It's a big, transcendent deal for Latter-Day Saints too, just in a different way. Mormons believe that God the Son, Jesus Christ, has a physical body, but before the Incarnation he didn't.
As I understand it, the Catholic doctrine of "hypostatic union" teaches that Christ was both fully human and fully divine during his mortal ministry. LDS doctrine essentially takes that idea one step further: while Jesus has always been the Son of God, participated in the Creation alongside the Father, and gave revelations and power to his prophets and his people in ancient days, he has also always been a son of God, as we all are, and followed the same eternal path of progression as we do, serving not only as our Savior and our Lord, but as our Exemplar.
He began as a spirit child of God, as we all did, was born into mortality, lived among us and experienced the joys and hardships of mortal existence, and eventually died, just like the rest of us. But then he did something that only he, being God, was capable of: he broke the bands of death, taking back his life and opening the doors of the Resurrection, so that all of us can follow in his footsteps and continue our progress.
Latter-Day Saints believe that the righteous can achieve "exaltation," the quality of eternal life that God the Father and Jesus Christ enjoy, in the hereafter, but saying that it will be in "our fleshy bodies" is a bit of a simplification.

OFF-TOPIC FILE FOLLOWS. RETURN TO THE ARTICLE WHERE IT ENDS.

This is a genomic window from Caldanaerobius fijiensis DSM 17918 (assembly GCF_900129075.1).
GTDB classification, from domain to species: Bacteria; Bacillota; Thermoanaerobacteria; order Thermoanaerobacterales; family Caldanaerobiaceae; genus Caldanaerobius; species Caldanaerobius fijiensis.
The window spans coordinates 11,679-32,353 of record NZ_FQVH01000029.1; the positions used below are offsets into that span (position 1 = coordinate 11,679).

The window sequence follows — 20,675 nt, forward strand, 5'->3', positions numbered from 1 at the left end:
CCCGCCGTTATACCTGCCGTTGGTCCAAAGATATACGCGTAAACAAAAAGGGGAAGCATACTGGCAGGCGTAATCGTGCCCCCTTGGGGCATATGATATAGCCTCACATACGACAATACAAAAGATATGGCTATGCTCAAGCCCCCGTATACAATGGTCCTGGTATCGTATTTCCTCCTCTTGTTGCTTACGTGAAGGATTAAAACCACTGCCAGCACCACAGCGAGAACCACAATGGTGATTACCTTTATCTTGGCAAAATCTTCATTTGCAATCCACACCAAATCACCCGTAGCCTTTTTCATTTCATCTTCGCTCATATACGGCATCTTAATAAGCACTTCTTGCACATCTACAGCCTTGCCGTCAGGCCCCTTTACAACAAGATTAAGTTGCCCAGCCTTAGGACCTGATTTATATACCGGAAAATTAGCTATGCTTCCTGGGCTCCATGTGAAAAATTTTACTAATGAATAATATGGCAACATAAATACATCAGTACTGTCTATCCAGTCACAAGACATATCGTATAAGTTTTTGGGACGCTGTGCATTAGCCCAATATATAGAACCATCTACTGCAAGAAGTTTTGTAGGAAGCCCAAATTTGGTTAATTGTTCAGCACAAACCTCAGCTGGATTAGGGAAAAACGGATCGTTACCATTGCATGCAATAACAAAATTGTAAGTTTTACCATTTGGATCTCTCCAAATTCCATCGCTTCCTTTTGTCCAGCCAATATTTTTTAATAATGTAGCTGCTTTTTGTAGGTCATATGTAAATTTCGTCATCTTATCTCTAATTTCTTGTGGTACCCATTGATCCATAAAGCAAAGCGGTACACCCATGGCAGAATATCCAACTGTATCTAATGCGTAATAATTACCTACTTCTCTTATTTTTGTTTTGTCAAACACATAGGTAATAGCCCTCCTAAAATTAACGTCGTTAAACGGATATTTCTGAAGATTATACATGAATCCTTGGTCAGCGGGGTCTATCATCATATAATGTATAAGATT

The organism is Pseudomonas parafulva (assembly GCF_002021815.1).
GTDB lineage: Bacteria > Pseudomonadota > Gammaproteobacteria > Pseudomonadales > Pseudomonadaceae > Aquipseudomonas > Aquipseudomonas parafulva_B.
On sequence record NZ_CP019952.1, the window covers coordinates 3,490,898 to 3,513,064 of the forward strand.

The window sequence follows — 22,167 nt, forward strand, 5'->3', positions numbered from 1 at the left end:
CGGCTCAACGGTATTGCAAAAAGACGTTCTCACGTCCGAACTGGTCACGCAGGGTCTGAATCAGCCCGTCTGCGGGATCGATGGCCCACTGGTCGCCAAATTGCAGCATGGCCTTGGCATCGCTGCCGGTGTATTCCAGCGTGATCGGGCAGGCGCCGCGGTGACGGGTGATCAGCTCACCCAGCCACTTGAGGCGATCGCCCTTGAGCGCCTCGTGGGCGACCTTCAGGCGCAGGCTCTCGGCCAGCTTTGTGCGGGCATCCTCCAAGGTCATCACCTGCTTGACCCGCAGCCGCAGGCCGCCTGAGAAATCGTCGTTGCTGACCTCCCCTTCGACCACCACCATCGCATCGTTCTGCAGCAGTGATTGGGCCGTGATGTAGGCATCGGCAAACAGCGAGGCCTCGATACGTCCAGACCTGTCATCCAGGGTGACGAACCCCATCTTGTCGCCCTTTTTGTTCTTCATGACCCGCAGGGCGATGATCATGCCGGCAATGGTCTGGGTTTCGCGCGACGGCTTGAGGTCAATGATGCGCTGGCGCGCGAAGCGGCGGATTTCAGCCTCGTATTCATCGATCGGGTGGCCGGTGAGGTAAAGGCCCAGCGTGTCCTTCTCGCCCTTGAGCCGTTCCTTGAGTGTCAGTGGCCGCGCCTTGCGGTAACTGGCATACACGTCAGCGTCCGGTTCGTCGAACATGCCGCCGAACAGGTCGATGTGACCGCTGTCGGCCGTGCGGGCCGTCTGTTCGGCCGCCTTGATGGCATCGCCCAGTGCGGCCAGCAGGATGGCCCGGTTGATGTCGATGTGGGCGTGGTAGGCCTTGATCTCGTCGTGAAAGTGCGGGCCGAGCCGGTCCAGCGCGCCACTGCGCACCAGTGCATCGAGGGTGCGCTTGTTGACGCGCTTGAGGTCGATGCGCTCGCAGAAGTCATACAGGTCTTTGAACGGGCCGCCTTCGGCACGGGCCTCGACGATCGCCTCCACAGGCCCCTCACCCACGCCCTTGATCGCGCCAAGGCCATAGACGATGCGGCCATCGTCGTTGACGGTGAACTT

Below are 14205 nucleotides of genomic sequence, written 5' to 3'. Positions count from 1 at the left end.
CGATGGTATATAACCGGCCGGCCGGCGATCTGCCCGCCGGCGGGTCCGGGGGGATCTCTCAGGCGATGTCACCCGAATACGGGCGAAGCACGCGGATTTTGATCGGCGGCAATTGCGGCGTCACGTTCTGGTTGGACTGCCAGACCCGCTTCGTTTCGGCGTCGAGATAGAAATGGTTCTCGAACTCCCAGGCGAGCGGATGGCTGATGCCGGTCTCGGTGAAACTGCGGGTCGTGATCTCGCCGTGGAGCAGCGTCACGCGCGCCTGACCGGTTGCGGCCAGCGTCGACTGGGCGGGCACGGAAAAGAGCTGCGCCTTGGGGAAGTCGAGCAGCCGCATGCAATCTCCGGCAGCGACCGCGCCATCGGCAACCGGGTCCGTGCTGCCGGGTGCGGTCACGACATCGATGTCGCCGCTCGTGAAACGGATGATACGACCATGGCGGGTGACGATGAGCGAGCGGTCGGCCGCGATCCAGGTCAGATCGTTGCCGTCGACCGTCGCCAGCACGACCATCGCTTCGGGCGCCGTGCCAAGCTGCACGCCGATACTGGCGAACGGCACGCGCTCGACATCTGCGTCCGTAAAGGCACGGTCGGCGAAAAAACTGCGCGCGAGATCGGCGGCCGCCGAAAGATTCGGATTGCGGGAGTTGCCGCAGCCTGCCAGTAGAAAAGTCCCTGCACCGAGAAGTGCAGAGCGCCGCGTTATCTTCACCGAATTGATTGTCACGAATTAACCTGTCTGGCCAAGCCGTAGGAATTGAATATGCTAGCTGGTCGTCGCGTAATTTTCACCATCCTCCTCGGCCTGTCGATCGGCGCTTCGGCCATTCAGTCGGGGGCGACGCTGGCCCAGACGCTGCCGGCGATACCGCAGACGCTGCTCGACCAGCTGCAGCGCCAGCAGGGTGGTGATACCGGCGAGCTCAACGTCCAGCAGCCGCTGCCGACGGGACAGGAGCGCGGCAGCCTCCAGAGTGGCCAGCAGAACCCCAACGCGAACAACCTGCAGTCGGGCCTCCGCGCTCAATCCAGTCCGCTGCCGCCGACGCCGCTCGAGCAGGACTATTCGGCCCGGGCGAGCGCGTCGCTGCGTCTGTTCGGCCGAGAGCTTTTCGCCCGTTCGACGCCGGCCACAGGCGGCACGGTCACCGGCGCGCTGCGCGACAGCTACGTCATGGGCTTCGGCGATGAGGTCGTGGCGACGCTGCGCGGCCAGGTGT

When Jesus was resurrected, he appeared to the apostles in his resurrected body. He showed them the wounds from the crucifixion and had them touch and handle him so they would know he was not some sort of ghost, and even ate food with them. (See Luke 24.) But he said something very unique during this meeting: "a spirit hath not flesh and bones, as you see me have." The much more common description of our physical bodies is "flesh and blood;" by saying "flesh and bones" instead, this implies that, while our resurrected bodies will still be distinctly our own bodies, (note the crucifixion wounds,) they will be different in quality in some way. Mormons believe that these bodies will be perfected and immortal, incapable of further corruption or death.
This shows what the profound implications of the Incarnation are to Latter-Day Saints: when Jesus said "I am the way, the truth and the life, and no man comes to the Father but by me," he was describing himself as our Exemplar. He showed us the way to "come unto the Father" and achieve exaltation by achieving it himself!